Are there any restrictions on transferring personal data and how can these be overcome?
Cross-border data transfers affect all organizations that engage online IT services, cloud-based services, remote access services and global HR databases. Understanding the applications of lawful data transfer mechanisms is essential to validate recipients located in other nations.
Data transfers typically include the following examples:
- personal data communicated over the telephone, by email, fax, letter, through a web tool or in person to another country;
- IT systems or data feeds which lead to personal data being stored on databases hosted outside Malaysia;
- people/entities outside Malaysia being able to access or "see" personal data held in the country; and,
- the use of personal data by third parties through external solutions, e.g., outsourcing, offshoring and cloud computing.
Under Malaysia’s Personal Data Protection Act 2010, international data transfers are allowed in certain cases, including when:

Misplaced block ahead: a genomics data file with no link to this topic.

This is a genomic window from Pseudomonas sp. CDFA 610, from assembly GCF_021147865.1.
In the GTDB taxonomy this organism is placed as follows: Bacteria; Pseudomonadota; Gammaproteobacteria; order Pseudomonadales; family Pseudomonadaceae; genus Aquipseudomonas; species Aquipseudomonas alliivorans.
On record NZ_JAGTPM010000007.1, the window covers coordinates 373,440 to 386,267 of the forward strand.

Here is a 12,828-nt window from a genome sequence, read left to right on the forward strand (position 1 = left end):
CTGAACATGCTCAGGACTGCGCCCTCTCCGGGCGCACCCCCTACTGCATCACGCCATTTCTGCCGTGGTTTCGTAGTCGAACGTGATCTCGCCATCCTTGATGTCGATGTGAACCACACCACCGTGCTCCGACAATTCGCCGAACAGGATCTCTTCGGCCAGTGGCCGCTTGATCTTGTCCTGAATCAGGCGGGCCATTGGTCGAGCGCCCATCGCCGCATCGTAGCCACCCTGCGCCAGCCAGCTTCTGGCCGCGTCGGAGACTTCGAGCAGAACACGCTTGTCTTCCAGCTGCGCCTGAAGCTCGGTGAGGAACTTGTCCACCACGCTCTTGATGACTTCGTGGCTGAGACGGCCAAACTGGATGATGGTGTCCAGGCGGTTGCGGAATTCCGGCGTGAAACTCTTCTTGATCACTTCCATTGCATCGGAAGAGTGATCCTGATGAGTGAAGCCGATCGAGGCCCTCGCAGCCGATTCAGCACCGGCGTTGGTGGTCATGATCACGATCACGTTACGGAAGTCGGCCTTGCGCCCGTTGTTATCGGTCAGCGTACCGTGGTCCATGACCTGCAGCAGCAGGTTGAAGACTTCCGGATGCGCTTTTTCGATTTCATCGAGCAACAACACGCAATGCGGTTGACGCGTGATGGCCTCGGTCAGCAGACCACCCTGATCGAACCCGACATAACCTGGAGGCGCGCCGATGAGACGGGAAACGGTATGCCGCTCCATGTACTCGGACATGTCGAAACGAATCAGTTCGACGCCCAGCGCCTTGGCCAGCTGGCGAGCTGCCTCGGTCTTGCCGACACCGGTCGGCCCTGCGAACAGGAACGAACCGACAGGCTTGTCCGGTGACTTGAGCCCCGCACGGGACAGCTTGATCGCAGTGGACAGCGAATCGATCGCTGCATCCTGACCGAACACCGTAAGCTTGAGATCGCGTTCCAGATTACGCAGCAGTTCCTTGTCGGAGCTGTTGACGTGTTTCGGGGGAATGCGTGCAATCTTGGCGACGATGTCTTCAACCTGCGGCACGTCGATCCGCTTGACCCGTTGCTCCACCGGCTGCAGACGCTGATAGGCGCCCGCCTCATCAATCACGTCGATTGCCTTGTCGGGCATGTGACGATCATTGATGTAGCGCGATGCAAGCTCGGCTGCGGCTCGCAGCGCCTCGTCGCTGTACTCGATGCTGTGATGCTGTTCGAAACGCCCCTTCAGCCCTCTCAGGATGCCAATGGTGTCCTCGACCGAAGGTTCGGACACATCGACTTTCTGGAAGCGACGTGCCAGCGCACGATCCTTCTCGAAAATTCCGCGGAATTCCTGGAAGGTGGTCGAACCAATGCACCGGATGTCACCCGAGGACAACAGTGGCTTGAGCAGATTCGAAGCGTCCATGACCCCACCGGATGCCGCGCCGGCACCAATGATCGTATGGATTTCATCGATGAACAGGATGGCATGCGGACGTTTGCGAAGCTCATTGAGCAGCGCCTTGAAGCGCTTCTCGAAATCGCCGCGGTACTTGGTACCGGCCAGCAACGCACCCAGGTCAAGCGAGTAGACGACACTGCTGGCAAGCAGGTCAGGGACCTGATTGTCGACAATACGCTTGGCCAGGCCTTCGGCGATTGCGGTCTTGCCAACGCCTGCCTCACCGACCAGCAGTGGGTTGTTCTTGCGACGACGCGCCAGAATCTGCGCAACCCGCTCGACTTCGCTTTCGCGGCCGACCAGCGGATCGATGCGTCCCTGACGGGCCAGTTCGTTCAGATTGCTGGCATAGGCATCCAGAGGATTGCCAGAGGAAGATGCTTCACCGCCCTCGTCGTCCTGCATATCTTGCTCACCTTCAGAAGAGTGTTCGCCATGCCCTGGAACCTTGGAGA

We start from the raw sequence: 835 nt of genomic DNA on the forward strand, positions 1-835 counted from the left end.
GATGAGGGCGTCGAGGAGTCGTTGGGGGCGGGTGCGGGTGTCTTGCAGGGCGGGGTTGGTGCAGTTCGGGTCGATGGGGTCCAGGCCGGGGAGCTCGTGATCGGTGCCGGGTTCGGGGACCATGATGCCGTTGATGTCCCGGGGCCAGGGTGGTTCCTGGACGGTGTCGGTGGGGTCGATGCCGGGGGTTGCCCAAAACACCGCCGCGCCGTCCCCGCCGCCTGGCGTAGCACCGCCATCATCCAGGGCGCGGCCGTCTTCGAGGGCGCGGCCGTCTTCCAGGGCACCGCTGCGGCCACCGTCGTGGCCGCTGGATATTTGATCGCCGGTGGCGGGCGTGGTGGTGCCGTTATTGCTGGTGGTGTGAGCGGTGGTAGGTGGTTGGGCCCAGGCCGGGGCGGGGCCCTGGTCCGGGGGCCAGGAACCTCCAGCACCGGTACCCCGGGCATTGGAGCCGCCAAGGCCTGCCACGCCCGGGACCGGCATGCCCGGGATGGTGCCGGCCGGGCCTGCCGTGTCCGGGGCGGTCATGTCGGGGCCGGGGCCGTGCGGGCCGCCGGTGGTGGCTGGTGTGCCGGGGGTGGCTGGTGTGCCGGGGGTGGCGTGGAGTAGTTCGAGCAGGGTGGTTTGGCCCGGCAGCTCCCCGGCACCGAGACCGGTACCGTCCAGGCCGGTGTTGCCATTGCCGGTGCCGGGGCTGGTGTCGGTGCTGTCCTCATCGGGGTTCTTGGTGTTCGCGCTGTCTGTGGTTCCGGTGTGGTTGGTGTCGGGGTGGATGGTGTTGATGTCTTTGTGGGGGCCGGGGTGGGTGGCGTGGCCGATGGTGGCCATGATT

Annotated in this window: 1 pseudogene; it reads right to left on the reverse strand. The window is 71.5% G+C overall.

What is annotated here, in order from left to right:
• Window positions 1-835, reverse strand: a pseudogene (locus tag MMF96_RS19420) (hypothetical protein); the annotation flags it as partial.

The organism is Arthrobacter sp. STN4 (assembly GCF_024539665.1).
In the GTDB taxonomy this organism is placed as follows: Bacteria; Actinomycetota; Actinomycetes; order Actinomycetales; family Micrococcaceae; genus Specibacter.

- the employee has consented to the international transfer;
- the data transfer is necessary to perform a contract between the employer and the employee;
- the data transfer is necessary to conclude or perform a contract between the employer and a third party which is entered into at the employee’s request or, is in the interest of the employee;
- the data transfer is for the purpose of a legal proceeding, obtaining legal advice or, establishing/defending/exercising legal rights;
- the employer has taken all reasonable steps and due diligence to ensure that the international transfer of employees’ personal data will continue to meet the requirements outlined in the Act;
- the employer has reasonable grounds to believe the transfer is to mitigate/avoid adverse action against an employee (only in cases where it’s not practical to obtain written consent and the employee would have given consent if it were practical);
- the transfer is necessary to protect the employee’s vital interest or is in the public interest (as determined by Malaysia’s Minister); or,
- the data is being transferred to a location specifically allowed by Malaysia’s Minister (This is somewhat theoretical, as no country has yet received approval).
HR Best Practices: Ensure internationally transferred personal data meets the general requirements in Malaysia’s Personal Data Protection Act. Only transfer employee’s personal information internationally with the consent or for a reason permitted under the Act.